The Minneapolis Holiday Market will be open daily from Nov. 28 to Dec. 23 from 11 a.m. to 9 p.m., and on Dec. 24 from 11 a.m. to 6 p.m. It’s at Peavey Plaza; the main entrance will be on the corner of 11th Street and Nicollet Mall.

The Holidazzle Village, between 10th Street and 12th Street along Nicollet Mall, will be open Friday, Nov. 28, and weekends (Saturday-Sunday) through December. It will be open from 3 p.m. to 8 p.m.

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Comments (4)

  1. Submitted by Sue Leaf on 11/26/2014 - 05:17 pm.

    You need to go back even further. When the 8th Floor was just a sparkling “winter wonderland” with Santa at the end, there were window displays with story lines on Nicollet Ave. and 8th Street. The thing to do was visit the windows Thanksgiving evening, after the dinner, when they were first unveiled.

  2. Submitted by Paul Udstrand on 11/27/2014 - 09:57 am.

    I wish them good luck but…

    I’ve been to the holiday market in Paris, it’s along the Champs-Elyees, I didn’t have to pay to get in. If you’re going to copy Europe, do it right. I understand the fee is only $3 but I suspect it will either kill the Peavey Plazza component or go away. You also have to pay for parking Downtown etc. What are they paying for anyways? They should be getting their revenue from the vendors.

    On a different note, I understand they’re going to fireworks? That’s great but a few years ago they killed the New Years Eve fireworks leaving MPLS as one of the only major US cities that has no fireworks on New Years Eve. I guess the MPLS Park Board killed the New Year’s Eve fireworks for budget reasons… I guess they needed the money for frivolous lawsuits and redundant tunnel designs over at Kenilworth, Sorry, couldn’t resist.

  3. Submitted by ALAN BELISLE on 11/29/2014 - 12:05 pm.

    Town squares

    On a recent trip to Europe, we spent two weeks in Prague. This is a very dense town, packed into a river valley. The buildings are old, massive, and tightly packed. Street level is retail and restaurants and upper floors residential. Yet it is a very livable city because it has transit everywhere and lots and lots of public squares. Squares from tennis court size up to multiple city blocks long. People gather to shop, stroll, eat street food from booths, people watch, or just hang out. If Minneapolis wants to create a friendly, inviting street scene, it needs to create some public squares. Year round, lots of places to sit, cafes with outdoor dining, maybe a fountain and some statues, public restrooms, and most of all, NO admission price.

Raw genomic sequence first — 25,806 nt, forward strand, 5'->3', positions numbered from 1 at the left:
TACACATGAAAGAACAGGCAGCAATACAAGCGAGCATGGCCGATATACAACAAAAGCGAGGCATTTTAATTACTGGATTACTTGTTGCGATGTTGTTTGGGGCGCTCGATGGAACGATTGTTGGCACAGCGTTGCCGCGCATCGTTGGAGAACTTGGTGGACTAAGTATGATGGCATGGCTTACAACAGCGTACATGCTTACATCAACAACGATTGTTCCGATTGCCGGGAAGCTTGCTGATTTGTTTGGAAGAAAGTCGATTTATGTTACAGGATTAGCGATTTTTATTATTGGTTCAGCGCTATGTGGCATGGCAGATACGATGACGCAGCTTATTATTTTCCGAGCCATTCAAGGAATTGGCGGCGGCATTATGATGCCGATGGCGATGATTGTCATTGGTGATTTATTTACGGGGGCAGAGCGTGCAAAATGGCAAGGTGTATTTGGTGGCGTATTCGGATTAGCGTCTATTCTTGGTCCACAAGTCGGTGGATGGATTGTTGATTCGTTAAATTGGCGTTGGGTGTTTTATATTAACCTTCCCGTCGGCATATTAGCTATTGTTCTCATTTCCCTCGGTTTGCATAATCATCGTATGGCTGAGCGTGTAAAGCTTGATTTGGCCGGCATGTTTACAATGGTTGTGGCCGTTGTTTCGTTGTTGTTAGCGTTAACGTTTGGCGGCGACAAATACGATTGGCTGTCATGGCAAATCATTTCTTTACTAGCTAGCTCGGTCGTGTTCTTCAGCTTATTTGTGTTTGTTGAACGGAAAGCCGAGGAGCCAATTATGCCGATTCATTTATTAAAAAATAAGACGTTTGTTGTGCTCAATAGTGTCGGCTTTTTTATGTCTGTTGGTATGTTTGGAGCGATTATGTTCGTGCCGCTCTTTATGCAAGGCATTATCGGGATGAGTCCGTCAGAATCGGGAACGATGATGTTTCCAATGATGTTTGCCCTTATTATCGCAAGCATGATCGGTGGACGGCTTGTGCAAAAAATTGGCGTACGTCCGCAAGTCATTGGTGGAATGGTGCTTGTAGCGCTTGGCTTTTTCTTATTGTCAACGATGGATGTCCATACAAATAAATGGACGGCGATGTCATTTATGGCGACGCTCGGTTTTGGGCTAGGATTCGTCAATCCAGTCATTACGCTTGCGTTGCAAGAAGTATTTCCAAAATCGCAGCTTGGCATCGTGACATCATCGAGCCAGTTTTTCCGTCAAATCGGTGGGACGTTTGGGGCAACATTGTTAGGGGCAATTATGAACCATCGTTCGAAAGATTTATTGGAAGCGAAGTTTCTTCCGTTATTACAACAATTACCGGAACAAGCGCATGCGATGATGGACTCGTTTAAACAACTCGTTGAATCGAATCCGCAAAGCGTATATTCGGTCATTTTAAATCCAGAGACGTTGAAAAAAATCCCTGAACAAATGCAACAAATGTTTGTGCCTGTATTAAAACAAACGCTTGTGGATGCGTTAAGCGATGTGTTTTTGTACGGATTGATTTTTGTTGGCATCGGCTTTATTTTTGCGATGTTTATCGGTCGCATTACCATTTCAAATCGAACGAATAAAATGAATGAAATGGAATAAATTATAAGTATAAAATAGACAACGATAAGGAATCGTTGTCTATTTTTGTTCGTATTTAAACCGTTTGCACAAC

4. Submitted by Kevin Gallatin on 12/01/2014 - 09:59 am.

    Why the fixation on a fee?

    I suspect the tiny $3 season pass (not daily admission) is to control and measure attendance rather than to collect meaningful revenue. Having no admission fee would invite loitering and possibly hooligans like the Taste of Minnesota used to draw. This is probably less of in issue in Paris or Prague where vagrants would be sent back to their suburban ghettos.

    The admission fee doesn’t seem to be much of an obstacle. I tried to attend on Saturday night with my family and an hour before close there was still a line out the gate. We bought a fresh tree at the Farmer’s Market instead.